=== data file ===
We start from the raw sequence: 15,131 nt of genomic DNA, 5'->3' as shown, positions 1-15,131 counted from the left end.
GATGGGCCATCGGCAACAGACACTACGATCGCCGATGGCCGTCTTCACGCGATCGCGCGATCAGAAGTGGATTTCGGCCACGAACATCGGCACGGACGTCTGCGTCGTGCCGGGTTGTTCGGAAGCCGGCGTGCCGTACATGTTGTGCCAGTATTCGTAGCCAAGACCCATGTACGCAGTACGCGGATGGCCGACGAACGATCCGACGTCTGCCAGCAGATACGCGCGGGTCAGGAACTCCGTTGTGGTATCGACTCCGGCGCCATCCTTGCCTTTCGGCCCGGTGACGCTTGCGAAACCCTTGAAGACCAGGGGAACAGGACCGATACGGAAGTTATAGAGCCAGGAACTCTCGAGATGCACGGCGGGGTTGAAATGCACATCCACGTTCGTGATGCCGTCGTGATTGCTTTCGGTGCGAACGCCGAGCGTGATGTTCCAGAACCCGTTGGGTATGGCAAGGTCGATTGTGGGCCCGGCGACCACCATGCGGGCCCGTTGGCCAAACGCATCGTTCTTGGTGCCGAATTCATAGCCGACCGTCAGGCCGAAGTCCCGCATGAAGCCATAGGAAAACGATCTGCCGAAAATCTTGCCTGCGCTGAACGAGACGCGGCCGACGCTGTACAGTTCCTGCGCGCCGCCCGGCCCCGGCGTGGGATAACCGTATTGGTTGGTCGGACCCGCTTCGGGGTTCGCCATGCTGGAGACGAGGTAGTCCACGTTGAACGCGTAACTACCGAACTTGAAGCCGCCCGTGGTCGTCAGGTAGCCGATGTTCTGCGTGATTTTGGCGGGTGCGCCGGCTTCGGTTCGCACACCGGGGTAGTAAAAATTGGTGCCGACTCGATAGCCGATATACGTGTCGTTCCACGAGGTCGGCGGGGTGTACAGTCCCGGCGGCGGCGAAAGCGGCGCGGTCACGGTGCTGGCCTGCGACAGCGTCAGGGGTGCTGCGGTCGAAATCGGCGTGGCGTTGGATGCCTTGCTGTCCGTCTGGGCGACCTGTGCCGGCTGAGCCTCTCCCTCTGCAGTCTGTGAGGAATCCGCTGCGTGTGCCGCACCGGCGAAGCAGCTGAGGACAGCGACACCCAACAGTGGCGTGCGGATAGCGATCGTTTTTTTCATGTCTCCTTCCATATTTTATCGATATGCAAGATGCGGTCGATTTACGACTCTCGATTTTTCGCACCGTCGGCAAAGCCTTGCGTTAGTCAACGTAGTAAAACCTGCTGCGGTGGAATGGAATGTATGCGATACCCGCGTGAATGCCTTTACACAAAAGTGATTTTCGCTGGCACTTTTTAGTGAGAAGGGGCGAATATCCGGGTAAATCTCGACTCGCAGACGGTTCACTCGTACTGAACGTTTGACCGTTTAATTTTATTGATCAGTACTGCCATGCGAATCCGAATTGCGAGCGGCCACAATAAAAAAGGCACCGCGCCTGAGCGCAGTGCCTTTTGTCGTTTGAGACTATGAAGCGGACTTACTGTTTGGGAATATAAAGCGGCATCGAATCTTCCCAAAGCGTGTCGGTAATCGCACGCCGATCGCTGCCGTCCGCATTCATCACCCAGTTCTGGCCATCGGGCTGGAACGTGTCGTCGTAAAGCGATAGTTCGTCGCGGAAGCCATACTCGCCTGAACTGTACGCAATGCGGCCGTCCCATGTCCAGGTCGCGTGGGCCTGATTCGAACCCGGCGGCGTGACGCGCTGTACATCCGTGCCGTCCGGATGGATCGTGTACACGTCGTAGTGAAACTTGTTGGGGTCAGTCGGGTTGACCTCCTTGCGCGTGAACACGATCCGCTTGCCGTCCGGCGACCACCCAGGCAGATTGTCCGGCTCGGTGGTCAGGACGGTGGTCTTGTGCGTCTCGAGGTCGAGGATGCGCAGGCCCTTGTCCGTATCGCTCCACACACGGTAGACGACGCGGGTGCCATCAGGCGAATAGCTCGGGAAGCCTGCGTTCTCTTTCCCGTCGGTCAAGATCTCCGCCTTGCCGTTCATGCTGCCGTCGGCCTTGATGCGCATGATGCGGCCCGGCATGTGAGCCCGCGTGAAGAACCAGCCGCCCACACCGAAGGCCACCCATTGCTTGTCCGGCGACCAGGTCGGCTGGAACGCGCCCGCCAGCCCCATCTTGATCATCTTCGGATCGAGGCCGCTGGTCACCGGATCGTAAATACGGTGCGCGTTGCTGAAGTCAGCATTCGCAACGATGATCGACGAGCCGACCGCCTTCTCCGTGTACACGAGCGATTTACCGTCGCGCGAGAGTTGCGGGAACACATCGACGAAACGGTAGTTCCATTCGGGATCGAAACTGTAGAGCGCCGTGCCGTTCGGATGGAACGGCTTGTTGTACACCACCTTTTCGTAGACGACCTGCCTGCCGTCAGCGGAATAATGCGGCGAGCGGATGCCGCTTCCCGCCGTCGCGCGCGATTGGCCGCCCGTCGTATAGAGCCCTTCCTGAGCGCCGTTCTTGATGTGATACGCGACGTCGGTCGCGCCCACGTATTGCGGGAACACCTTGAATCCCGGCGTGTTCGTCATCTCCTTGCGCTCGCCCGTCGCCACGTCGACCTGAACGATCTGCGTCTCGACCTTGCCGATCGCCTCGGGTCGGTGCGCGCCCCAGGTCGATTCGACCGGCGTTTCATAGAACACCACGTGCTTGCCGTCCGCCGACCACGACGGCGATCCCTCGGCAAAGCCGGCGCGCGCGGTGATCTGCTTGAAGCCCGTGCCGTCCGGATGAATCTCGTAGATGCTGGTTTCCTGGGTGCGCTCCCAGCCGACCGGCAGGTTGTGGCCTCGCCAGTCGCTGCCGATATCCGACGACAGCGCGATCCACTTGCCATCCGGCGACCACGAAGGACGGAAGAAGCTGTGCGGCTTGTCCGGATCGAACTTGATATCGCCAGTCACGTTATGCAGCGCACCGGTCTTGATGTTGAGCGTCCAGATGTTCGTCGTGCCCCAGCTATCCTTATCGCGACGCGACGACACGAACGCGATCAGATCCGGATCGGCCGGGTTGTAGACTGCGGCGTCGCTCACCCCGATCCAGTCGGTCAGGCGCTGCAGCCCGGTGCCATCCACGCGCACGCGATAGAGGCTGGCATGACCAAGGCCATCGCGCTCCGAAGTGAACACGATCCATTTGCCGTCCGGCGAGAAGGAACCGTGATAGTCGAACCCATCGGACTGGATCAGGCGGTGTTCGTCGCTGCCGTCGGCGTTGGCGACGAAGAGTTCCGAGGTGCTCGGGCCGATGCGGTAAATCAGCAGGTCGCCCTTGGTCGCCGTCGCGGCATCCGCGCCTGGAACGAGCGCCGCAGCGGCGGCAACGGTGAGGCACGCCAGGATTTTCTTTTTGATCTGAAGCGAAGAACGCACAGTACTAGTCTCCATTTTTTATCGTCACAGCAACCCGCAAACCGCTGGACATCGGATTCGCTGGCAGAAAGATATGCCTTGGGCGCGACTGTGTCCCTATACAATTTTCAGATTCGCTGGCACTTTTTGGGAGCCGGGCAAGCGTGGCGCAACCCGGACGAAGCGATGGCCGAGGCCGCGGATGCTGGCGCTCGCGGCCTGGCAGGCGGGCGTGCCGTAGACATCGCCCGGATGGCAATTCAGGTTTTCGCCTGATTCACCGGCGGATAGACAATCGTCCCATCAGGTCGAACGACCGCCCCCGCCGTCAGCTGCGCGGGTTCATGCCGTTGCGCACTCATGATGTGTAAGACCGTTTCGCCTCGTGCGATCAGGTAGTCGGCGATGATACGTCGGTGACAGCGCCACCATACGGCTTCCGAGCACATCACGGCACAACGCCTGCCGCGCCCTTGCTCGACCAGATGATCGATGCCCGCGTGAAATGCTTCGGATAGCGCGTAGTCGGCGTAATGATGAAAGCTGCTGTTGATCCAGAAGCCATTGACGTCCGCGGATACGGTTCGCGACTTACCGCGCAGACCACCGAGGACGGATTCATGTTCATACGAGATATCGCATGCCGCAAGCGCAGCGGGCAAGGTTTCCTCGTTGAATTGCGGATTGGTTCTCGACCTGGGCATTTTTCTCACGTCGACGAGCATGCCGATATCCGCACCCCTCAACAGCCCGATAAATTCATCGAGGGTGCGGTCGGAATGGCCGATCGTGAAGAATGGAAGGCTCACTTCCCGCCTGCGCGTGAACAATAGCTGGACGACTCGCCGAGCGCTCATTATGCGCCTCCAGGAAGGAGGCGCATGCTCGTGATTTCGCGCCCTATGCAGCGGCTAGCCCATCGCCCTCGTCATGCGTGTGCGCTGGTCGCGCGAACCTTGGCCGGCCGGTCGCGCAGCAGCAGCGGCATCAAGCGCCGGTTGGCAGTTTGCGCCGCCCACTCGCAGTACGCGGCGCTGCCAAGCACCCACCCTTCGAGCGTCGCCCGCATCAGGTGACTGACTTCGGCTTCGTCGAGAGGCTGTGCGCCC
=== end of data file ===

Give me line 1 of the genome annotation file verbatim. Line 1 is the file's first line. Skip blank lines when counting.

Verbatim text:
We start from the raw sequence: 15,131 nt of genomic DNA, 5'->3' as shown, positions 1-15,131 counted from the left end.